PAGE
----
Horror hasn’t been good to marginalized communities. Characters of color, queer characters, and even female characters have long been a part of horror’s more exploitive tropes, left to be on the side of the narrative instead of respected and embraced. This reality, while felt by fans, is also lived by its stars. At Fantastic Fest 2019, Scream, Queen! My Nightmare on Elm Street made its debut, telling the story of Mark Patton who in 1985 landed the lead in A Nightmare on Elm Street 2: Freddy’s Revenge, a film that would give some fans a voice while others chided it.
Scream, Queen! My Nightmare on Elm Street is Patton’s return to the big screen after 30 years, and chronicles Freddy’s Revenge’s current cult status, as we watch its star confront his own demons and tell his story. The documentary also explains how Freddy’s Revenge has moved from a film hated by vocal critics to a beloved piece of horror cinema that is loved by many in the fandom to the point that it is still shown today. Scream, Queen! tells Patton’s story on his own terms. We see Patton’s history leading up to what should have been his big break with the role of Jesse Walsh in Freddy’s Revenge. Instead, the film’s status as a subversively queer film put him face to face with a monster scarier than Freddy: Hollywood’s homophobia.
The film chronicles this change from the disdain of homophobic fans to the love of horror fans everywhere through interviews with celebrities, film historians, drag icon Peaches Christ, and the original cast and crew. Using their voices, and most importantly, Patton’s voice, Scream, Queen showcases the importance of Freddy’s Revenge in queer horror cinema, the fans who see themselves in Jesse, and ultimately looks into Patton’s life before entering the horror community and how a bigoted culture pushed him out of Hollywood.
Scream, Queen! also offers up a look into the idea of the final girl, Jesse’s status as the first and arguably only final boys in history, and how Freddy’s Revenge brought trope subversion that audiences were not ready for. The power of the final girl comes from her assuming the killer’s tools and becoming masculine. For Jesse, who is already masculine, the trajectory and trope is different as one of the scholars in the film discusses. This reading of the trope provides an important dissection of horror through a queer lens which you won’t find outside Scream, Queen!
Scream, Queen! serves as a lesson on our history as a country and of our genre. It beautifully maps out the circumstances of the film while also providing a look into Patton’s life. Through the story of Patton’s life, we experience the production of Freddy’s Revenge. The documentary shows the responsibility that directors carry when commenting on their films. While Patton’s role as Jesse was immediately read as queer horror by The Advocate when it was released, the film’s director, Jack Sholder, long refused to engage the narrative, instead of blaming Patton for the queer subtext in the film. In fact, Sholder went as far as saying that his film was meant to be homophobic. By choosing to put this all on his star, Sholder effectively pushed Patton out of Hollywood.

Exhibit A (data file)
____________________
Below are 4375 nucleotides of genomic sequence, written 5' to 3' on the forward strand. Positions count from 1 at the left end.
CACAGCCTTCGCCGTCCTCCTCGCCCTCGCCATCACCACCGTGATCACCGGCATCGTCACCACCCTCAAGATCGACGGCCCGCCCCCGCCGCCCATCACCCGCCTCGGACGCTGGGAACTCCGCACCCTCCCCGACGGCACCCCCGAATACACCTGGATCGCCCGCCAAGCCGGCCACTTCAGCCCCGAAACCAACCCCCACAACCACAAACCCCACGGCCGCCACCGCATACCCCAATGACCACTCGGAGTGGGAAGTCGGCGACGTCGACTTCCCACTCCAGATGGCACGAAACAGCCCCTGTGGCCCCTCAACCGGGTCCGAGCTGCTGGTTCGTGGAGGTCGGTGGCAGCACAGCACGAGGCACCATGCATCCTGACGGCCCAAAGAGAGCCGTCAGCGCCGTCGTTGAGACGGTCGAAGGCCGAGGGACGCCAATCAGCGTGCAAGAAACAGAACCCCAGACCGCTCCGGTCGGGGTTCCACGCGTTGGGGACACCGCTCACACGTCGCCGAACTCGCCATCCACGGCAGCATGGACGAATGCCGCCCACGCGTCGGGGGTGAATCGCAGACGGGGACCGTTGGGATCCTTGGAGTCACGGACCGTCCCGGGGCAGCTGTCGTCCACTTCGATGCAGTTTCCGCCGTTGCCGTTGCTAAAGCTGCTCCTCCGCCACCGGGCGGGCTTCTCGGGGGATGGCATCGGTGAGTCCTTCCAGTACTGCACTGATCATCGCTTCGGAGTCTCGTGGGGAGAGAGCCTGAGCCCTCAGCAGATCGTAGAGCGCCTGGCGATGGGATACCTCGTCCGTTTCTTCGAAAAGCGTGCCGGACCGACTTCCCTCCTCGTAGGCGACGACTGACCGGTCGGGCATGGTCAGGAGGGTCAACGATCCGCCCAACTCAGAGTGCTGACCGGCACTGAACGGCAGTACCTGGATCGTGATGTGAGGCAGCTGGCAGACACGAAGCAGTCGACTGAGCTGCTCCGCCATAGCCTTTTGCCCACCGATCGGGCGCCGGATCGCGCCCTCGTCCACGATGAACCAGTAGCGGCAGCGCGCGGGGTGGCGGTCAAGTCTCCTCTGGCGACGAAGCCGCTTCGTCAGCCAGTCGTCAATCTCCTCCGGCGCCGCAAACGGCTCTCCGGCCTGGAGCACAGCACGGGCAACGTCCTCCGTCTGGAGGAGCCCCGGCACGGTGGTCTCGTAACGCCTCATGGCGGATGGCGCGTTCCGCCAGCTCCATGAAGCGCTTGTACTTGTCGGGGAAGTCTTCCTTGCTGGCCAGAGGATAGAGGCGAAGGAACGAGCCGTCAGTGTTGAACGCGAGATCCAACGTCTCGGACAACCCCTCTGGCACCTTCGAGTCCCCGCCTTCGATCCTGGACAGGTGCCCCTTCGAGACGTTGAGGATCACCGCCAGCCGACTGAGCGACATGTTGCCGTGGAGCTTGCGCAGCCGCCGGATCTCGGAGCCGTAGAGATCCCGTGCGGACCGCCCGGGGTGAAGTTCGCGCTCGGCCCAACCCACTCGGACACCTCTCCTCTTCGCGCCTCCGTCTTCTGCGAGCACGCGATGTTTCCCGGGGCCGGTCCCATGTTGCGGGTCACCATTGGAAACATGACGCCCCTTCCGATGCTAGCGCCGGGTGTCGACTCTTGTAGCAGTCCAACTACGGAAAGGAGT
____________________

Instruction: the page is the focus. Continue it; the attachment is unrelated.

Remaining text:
Scream, Queen! is a necessary film that points out the mistreatment of marginalized talent and stories in a genre that fans see as accepting. The best part of the film is that it follows Patton from convention to convention as he’s received by loving fans, exploring how Freddy’s Revenge has become central to the horror experience of some fans. With this, the documentary shows the legacy of Patton’s work, how it’s helped fans, and how it’s become much more than just another film in the Nightmare on Elm Street franchise.
Overall, Scream, Queen! is required viewing for fans of the franchise, but even more so for all fans of horror. With Shudder currently developing a documentary celebrating queer horror, Scream, Queen! My Nightmare on Elm Street showcases the importance of Freddy’s Revenge as a piece of queer horror history while also solidifying Patton’s legacy in the genre. If you love horror, you must watch this film.
Scream, Queen! My Nightmare on Elm Street is available now on Shudder.
Scream, Queen! My Nightmare on Elm Street
Scream, Queen! is required viewing for fans of the franchise, but even more so for all fans of horror. With Shudder currently developing a documentary celebrating queer horror, Scream, Queen! My Nightmare on Elm Street showcases the importance of Freddy’s Revenge as a piece of queer horror history while also solidifying Patton’s legacy in the genre. If you love horror, you must watch this film.